Abortion: New laws come into force in Northern Ireland
Significant changes to NI's abortion laws have come into force.
Terminations can be carried out in all circumstances in the first 12 weeks of a pregnancy.
After that abortions are legal in some cases - for example, there is no term limit in cases of fatal fetal abnormalities.
Robin Swann is "urgently reviewing" arrangements to allow women to access free abortion services in England, in light of the Covid-19 crisis.
Officials in Stormont are still deciding how to put the new laws into practice.
The Department of Health had intended that women could keep travelling to England in the meantime, but restrictions on travel due to coronavirus have placed the arrangement into difficulty.
There have been calls for home abortions - in some circumstances - to be permitted during the outbreak.
A spokesperson for the Department of Health told BBC News NI Mr Swann is considering the matter, but any decision will have to come from the Executive as a whole, because of the "significance and sensitivity of the issue".
How did we get here?
Last July, MPs at Westminster voted to decriminalise abortion in Northern Ireland and create new laws.
Prior to that vote, abortion was only allowed in very limited circumstances.
It fell to the Northern Ireland Office (NIO) to come up with a framework to oversee the provision for abortion services.
Last week, the regulations were made public for the first time and set out when and where abortions could take place, as well as who could carry them out.
Terminations will be legal up to 12 weeks without conditions.
A limit of 24 weeks will apply in situations where continuing the pregnancy would involve risk of injury to the woman's physical or mental health.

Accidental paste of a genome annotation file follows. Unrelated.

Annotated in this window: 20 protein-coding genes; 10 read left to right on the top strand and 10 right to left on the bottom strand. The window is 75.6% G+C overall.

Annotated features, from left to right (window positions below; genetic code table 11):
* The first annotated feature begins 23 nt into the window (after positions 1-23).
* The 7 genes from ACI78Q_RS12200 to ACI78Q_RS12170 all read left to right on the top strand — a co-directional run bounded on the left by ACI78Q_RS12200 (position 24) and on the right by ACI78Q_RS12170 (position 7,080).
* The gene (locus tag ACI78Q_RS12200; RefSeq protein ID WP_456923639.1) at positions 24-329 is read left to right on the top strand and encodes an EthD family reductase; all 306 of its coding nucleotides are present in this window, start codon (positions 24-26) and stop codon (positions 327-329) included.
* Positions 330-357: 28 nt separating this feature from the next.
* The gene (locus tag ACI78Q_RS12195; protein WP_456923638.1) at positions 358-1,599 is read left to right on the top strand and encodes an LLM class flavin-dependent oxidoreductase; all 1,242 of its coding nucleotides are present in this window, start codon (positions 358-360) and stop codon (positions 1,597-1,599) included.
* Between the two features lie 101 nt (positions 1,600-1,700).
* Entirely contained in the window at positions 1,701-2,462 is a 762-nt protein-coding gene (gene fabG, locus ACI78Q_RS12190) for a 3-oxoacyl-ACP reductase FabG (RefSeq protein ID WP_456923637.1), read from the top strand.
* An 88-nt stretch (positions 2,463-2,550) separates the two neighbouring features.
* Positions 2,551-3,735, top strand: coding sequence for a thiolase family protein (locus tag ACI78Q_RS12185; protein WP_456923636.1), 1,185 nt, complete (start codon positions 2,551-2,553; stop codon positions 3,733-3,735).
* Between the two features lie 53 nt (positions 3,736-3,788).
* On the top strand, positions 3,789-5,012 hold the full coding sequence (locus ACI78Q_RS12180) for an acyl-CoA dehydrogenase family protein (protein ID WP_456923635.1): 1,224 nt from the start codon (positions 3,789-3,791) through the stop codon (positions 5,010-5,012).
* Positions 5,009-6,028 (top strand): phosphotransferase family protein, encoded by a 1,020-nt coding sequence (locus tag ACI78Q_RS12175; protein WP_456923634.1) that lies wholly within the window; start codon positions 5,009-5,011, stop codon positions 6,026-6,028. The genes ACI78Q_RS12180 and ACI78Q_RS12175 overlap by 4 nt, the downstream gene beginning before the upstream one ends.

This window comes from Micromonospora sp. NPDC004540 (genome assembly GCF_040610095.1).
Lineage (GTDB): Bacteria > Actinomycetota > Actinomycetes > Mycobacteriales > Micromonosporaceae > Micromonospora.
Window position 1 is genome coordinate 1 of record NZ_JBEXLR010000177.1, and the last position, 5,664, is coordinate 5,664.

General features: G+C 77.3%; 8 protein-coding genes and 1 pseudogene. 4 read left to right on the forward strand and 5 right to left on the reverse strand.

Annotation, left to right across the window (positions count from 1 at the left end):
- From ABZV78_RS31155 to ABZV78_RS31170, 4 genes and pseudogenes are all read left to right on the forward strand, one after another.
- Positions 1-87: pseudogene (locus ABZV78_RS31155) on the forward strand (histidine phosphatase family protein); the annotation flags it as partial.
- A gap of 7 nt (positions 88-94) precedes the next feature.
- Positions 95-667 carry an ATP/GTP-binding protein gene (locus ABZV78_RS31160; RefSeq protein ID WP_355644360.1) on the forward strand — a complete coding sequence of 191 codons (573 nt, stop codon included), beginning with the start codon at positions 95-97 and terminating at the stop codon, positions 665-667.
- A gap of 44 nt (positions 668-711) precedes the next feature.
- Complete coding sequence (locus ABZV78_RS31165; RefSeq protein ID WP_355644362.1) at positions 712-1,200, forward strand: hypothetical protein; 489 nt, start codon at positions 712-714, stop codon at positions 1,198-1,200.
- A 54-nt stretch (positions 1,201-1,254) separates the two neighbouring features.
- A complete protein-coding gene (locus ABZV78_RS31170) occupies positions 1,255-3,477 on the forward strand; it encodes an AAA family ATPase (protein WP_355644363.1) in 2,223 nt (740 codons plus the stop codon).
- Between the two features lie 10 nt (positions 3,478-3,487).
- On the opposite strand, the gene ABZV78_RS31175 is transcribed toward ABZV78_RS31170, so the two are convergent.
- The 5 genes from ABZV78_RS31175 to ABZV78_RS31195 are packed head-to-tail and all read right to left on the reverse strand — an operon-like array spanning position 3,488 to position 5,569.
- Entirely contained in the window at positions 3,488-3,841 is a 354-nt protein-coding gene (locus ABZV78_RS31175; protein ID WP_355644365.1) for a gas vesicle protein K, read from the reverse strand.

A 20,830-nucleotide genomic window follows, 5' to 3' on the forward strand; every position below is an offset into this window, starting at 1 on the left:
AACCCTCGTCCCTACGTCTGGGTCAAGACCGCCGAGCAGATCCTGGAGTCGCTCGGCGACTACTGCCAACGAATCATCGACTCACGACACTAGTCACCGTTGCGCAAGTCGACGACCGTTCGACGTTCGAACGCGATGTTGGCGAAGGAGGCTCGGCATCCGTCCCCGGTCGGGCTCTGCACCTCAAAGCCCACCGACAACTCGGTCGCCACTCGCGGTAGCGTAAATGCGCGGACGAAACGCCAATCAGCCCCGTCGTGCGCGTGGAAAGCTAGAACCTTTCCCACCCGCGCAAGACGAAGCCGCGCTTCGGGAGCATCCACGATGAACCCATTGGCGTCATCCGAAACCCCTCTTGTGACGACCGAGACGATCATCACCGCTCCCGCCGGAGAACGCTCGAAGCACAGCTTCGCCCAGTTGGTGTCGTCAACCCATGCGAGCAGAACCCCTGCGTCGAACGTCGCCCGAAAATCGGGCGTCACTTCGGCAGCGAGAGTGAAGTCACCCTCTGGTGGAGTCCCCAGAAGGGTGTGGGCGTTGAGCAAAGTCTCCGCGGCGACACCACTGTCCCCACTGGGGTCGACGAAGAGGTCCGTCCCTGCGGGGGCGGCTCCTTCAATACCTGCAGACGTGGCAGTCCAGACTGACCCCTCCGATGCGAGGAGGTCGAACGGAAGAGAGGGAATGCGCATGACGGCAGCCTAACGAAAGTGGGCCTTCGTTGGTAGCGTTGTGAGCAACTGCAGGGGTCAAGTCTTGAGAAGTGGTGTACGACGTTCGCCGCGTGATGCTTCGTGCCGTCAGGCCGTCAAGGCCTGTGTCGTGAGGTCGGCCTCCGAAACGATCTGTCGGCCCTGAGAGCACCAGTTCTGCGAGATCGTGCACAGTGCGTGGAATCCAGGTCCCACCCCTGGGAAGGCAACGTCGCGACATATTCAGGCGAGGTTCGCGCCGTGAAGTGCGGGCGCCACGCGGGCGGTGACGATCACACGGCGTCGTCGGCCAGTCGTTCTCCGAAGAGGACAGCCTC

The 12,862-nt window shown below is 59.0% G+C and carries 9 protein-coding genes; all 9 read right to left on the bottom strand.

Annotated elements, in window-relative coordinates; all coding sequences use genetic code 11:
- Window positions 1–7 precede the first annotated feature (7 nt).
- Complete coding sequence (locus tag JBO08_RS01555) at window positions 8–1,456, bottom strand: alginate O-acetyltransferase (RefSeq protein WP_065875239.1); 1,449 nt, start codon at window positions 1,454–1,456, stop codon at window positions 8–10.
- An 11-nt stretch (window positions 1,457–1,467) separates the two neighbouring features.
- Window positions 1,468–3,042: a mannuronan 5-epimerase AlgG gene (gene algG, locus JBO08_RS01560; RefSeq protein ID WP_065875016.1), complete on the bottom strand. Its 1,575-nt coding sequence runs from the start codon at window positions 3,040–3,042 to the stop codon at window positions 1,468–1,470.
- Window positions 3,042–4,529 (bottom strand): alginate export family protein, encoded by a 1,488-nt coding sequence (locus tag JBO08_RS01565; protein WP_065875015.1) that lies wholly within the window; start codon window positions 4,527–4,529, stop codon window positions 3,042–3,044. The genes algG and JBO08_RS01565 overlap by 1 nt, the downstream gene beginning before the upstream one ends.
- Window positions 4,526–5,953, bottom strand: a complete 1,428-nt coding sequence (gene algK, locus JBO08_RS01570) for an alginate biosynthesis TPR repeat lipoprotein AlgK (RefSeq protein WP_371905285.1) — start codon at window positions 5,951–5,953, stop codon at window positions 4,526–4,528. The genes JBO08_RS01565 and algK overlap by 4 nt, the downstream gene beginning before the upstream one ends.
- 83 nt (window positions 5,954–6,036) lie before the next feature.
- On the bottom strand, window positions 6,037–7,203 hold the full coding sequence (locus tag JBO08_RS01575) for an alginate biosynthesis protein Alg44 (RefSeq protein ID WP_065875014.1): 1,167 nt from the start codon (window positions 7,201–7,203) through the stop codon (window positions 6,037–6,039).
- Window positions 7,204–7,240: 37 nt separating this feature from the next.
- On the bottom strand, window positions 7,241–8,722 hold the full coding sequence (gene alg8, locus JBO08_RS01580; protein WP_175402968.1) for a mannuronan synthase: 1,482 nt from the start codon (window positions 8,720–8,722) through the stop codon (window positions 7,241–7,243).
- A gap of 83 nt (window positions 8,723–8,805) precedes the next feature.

No time limit will apply in cases of fatal fetal abnormality, where there is a substantial risk that the fetus would die or, if born, would suffer a severe mental or physical impairment.
There will also be no time limit for an abortion if there is a risk to the life of the mother, greater than if the pregnancy is not terminated - or, the government says, "where necessary to prevent grave permanent injury to the physical or mental health of the pregnant woman or girl, including in cases of immediate necessity".
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Medical professionals who can perform an abortion include a doctor, a registered nurse or a registered midwife.
Conscientious objection will apply - meaning those medical professionals who do not want to participate in carrying out a termination will not be obliged to do so.
Plenty of questions remain
The changes really are significant, allowing terminations in all circumstances in the first 12 weeks of pregnancy and beyond that in other situations with no term limits applying in cases of fatal fetal abnormalities.
For some, the law will not go far enough. For others, it will go far beyond what they would support.
Some medical professionals have said they remain concerned about whether the clause on conscientious objection will protect them.
Aside from the ethical debate about term limits, there are also real questions about how these abortion services will work.
Read more from Jayne here.
In order for an abortion to take place, one medical professional will be required to certify the pregnancy has not exceeded 12 weeks, or that a termination is immediately required.
Covid-19 travel restrictions
Terminations on other grounds will require the certificate to be signed by two medical professionals.
The framework makes provision for abortions to be carried out in GP premises, clinics provided by a health and social care trust and HSC hospitals.
It will be up to Stormont's Department of Health to implement the framework, including counselling and other support for women and girls as abortion becomes a new healthcare service in Northern Ireland.
Last year, the UK government decided to allow women in Northern Ireland to access free abortion services in England, ahead of the new framework coming into place.
It said the arrangement will continue until it is "confident that service provision in Northern Ireland is available to meet women's needs".
However travelling has been restricted due to the Covid-19 crisis.